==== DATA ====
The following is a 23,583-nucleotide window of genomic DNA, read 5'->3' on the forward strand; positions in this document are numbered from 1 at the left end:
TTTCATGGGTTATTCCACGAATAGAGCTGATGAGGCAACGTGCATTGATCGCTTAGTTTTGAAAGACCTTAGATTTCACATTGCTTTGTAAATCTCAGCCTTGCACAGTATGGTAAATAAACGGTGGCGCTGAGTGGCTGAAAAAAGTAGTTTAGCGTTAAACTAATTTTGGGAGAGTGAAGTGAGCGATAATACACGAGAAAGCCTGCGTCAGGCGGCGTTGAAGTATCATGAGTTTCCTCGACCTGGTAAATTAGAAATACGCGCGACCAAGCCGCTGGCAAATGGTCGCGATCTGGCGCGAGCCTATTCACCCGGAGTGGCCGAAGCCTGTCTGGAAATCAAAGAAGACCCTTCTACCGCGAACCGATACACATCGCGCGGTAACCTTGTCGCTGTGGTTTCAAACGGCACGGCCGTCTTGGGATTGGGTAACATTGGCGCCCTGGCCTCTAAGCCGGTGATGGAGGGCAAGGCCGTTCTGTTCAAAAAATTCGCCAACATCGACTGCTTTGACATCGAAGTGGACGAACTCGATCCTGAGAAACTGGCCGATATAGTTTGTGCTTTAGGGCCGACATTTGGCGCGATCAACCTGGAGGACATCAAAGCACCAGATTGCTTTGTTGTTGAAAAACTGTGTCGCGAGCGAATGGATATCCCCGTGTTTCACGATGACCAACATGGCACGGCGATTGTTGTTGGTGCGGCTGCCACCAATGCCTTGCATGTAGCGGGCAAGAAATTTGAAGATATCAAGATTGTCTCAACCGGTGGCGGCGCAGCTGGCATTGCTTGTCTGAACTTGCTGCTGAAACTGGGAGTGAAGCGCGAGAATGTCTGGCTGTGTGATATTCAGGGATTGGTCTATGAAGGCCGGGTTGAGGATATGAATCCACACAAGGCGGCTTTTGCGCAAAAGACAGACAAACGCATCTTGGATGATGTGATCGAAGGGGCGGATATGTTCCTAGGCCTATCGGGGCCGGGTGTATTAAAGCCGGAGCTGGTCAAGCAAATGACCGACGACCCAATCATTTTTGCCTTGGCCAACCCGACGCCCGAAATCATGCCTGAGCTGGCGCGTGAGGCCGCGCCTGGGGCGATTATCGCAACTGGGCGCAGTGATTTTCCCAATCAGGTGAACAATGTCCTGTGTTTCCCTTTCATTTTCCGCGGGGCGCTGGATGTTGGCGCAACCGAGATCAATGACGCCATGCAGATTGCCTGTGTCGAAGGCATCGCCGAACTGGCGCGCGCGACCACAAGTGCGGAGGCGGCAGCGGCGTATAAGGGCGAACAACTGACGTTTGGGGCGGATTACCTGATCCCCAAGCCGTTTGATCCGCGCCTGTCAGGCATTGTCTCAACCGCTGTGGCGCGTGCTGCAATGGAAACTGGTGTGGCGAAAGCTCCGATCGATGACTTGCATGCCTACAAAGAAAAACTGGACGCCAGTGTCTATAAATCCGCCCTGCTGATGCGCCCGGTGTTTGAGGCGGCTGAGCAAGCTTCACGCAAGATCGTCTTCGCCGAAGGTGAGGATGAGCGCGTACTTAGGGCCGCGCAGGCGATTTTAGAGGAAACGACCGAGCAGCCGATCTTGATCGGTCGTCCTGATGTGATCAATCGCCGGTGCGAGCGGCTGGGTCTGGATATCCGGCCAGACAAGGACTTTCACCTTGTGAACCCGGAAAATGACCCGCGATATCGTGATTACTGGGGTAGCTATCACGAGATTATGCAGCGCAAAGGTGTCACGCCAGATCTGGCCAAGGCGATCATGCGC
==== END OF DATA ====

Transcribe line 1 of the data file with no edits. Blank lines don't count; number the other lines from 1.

The following is a 23,583-nucleotide window of genomic DNA, read 5'->3' on the forward strand; positions in this document are numbered from 1 at the left end: